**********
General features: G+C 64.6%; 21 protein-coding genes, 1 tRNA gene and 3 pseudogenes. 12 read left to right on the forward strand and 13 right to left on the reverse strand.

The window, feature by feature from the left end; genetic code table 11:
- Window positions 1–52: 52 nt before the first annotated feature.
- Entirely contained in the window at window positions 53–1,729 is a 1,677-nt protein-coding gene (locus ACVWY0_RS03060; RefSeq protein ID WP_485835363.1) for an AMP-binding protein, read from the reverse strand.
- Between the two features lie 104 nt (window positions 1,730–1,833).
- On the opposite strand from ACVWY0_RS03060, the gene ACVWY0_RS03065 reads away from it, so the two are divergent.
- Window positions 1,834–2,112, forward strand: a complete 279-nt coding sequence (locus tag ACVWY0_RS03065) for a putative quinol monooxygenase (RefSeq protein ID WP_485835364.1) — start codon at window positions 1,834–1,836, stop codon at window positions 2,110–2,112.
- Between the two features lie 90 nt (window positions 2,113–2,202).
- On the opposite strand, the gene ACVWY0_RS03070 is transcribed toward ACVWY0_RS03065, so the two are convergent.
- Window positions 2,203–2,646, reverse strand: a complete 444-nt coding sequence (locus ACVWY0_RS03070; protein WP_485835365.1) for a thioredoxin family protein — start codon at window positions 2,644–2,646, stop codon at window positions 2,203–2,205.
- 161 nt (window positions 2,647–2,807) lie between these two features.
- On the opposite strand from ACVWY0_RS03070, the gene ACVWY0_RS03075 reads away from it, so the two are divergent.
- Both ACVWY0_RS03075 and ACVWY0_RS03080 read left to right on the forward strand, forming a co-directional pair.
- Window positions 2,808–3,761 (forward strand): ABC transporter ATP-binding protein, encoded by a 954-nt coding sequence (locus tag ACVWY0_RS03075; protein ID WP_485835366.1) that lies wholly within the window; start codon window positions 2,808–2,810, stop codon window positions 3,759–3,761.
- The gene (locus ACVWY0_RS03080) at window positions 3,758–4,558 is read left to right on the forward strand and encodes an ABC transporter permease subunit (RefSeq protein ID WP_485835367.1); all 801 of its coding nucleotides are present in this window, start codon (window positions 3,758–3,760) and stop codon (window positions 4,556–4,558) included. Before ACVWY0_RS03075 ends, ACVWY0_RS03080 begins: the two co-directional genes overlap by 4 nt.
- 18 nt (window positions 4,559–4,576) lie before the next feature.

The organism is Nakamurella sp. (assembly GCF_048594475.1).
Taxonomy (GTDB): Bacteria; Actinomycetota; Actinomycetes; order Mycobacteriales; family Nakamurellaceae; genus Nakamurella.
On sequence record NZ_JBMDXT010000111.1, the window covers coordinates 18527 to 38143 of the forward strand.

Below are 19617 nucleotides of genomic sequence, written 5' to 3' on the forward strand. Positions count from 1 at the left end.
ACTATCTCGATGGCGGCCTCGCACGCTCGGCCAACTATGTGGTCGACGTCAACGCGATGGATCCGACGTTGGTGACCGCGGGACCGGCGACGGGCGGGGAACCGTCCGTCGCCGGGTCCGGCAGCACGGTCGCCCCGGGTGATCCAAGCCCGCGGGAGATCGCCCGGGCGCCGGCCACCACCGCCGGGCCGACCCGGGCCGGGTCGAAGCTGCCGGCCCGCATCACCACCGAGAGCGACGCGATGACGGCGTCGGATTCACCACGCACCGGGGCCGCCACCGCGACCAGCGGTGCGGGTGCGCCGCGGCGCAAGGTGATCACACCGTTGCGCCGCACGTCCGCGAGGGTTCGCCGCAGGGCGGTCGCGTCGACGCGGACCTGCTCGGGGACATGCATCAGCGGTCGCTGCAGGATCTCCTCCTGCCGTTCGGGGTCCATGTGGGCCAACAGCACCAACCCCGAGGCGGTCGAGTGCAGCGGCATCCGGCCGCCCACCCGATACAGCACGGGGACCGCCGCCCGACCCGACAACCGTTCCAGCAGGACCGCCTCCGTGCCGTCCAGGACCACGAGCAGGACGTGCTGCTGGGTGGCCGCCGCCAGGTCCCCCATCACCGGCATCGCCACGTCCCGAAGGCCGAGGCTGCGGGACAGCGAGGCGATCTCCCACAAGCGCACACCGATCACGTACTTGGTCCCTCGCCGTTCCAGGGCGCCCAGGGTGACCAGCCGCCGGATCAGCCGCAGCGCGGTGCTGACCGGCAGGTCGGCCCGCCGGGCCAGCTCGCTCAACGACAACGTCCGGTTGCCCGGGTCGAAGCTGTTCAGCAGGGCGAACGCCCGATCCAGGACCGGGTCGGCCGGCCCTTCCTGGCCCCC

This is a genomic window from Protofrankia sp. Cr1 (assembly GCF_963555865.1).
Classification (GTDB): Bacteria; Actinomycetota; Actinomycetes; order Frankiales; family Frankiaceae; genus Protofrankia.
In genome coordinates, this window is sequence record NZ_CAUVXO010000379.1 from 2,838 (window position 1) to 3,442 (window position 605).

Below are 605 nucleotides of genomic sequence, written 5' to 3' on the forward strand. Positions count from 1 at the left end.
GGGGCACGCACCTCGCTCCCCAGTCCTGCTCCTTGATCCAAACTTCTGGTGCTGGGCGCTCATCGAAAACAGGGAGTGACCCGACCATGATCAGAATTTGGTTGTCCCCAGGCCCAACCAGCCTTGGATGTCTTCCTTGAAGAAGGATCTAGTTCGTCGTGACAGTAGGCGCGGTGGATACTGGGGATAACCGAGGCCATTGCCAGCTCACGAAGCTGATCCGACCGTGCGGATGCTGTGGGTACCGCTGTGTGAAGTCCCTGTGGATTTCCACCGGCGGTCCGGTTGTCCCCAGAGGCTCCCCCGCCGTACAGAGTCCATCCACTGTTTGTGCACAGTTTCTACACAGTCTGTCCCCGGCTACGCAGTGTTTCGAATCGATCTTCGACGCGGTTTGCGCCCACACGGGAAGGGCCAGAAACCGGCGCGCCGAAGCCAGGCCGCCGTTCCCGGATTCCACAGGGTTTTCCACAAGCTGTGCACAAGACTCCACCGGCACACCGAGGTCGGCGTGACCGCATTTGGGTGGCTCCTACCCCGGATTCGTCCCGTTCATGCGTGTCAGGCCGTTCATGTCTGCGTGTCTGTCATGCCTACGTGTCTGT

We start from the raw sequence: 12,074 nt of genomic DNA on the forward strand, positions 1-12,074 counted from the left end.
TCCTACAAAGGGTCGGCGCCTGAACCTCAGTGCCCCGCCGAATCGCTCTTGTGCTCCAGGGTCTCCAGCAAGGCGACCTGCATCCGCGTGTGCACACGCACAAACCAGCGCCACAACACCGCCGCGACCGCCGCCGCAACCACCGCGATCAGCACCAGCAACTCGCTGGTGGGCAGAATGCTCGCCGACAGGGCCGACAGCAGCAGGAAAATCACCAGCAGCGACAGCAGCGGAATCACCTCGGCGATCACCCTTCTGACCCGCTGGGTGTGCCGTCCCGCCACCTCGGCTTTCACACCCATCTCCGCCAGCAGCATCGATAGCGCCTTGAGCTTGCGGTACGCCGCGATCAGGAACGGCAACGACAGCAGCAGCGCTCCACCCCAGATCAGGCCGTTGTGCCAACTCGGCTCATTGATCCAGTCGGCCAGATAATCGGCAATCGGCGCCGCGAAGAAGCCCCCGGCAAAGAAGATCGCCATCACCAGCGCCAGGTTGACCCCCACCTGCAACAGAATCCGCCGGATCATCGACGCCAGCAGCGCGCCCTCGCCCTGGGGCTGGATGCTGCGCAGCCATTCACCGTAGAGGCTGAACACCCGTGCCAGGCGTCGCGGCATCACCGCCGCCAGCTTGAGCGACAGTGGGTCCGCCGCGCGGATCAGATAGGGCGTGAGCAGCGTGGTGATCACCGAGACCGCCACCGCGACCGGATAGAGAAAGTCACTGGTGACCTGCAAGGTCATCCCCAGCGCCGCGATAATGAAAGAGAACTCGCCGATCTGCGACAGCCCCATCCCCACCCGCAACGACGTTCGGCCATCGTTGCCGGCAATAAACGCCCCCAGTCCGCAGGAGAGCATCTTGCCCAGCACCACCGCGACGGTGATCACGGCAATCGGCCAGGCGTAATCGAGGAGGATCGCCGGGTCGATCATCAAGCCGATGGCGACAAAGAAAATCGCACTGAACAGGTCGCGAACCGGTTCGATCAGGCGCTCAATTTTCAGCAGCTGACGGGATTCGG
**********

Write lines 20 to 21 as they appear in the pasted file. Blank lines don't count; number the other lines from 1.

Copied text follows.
Below are 19617 nucleotides of genomic sequence, written 5' to 3' on the forward strand. Positions count from 1 at the left end.
ACTATCTCGATGGCGGCCTCGCACGCTCGGCCAACTATGTGGTCGACGTCAACGCGATGGATCCGACGTTGGTGACCGCGGGACCGGCGACGGGCGGGGAACCGTCCGTCGCCGGGTCCGGCAGCACGGTCGCCCCGGGTGATCCAAGCCCGCGGGAGATCGCCCGGGCGCCGGCCACCACCGCCGGGCCGACCCGGGCCGGGTCGAAGCTGCCGGCCCGCATCACCACCGAGAGCGACGCGATGACGGCGTCGGATTCACCACGCACCGGGGCCGCCACCGCGACCAGCGGTGCGGGTGCGCCGCGGCGCAAGGTGATCACACCGTTGCGCCGCACGTCCGCGAGGGTTCGCCGCAGGGCGGTCGCGTCGACGCGGACCTGCTCGGGGACATGCATCAGCGGTCGCTGCAGGATCTCCTCCTGCCGTTCGGGGTCCATGTGGGCCAACAGCACCAACCCCGAGGCGGTCGAGTGCAGCGGCATCCGGCCGCCCACCCGATACAGCACGGGGACCGCCGCCCGACCCGACAACCGTTCCAGCAGGACCGCCTCCGTGCCGTCCAGGACCACGAGCAGGACGTGCTGCTGGGTGGCCGCCGCCAGGTCCCCCATCACCGGCATCGCCACGTCCCGAAGGCCGAGGCTGCGGGACAGCGAGGCGATCTCCCACAAGCGCACACCGATCACGTACTTGGTCCCTCGCCGTTCCAGGGCGCCCAGGGTGACCAGCCGCCGGATCAGCCGCAGCGCGGTGCTGACCGGCAGGTCGGCCCGCCGGGCCAGCTCGCTCAACGACAACGTCCGGTTGCCCGGGTCGAAGCTGTTCAGCAGGGCGAACGCCCGATCCAGGACCGGGTCGGCCGGCCCTTCCTGGCCCCC